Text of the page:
High above a tributary of the Lot River in the Dordogne Department in southwestern France, Rocamadour has attracted pilgrims for centuries. The town sits below an ecclesiastical complex of monastic buildings and pilgrimage churches. These days, there’s an elevator between the town level and the shrine level, but some pilgrims still complete their pilgrimages in the traditional way, by climbing on their knees up the Grand Escalier—Grand Stairway–shown in this image.
In this photo you see a row of tourist restaurants to the right of the stairs. There are also hotels (I stayed at one, and it was very nice) and souvenir shops. This probably hasn’t changed much over time, when similar services were needed by the pilgrims who’ve flocked to Rocamadour since medieval times.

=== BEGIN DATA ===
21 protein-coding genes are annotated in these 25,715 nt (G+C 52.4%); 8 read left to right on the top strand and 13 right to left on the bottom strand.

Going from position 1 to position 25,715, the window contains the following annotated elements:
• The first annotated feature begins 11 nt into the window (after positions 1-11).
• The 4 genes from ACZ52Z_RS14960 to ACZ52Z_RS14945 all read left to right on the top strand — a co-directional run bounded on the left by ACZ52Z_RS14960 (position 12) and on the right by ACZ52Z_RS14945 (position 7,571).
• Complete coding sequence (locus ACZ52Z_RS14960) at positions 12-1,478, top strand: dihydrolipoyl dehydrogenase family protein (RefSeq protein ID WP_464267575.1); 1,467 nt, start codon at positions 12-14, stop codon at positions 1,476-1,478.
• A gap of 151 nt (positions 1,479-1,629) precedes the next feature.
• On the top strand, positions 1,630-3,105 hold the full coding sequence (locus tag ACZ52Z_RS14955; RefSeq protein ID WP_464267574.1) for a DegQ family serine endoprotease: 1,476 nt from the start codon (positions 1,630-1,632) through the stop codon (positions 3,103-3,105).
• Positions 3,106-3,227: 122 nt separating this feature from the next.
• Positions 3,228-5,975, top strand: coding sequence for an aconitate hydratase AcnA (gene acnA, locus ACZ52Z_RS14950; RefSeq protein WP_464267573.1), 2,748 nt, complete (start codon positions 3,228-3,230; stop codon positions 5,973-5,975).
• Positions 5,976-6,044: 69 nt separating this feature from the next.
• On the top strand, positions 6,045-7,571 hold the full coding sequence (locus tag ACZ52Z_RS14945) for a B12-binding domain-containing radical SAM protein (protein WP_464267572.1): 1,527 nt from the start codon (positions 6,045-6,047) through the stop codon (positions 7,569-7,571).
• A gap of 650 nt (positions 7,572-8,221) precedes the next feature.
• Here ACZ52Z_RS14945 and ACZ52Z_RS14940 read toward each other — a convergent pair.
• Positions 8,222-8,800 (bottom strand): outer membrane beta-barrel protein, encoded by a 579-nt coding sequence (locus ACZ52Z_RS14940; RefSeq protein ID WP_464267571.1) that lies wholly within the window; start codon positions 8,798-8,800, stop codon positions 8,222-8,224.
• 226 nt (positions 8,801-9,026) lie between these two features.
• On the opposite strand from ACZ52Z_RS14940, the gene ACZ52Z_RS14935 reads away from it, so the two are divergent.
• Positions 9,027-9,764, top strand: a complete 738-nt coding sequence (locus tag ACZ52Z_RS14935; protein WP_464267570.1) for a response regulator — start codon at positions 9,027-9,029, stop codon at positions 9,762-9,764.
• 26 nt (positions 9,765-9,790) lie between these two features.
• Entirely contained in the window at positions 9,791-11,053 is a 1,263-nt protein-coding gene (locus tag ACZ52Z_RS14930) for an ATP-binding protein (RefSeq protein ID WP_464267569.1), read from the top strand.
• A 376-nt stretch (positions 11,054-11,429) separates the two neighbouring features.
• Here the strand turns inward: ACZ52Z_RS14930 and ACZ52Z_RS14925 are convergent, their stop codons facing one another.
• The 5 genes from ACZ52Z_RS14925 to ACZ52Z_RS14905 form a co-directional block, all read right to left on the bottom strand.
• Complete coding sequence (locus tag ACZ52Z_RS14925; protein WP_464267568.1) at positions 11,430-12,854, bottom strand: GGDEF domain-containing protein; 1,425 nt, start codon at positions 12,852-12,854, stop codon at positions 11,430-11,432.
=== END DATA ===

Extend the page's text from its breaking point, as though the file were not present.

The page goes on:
I’m struck by how similar the concept of ritual, religious tourism is centers in Japan such as Koya-san and Nachi-san. Although undoubtedly the stone-bound setting from medieval France is far more grim.
If you climb up the Grand Escalier—on your knees or otherwise—here’s the view you’ll see of the towering, militarized religious complex.
Here are two iPhone images of the same location: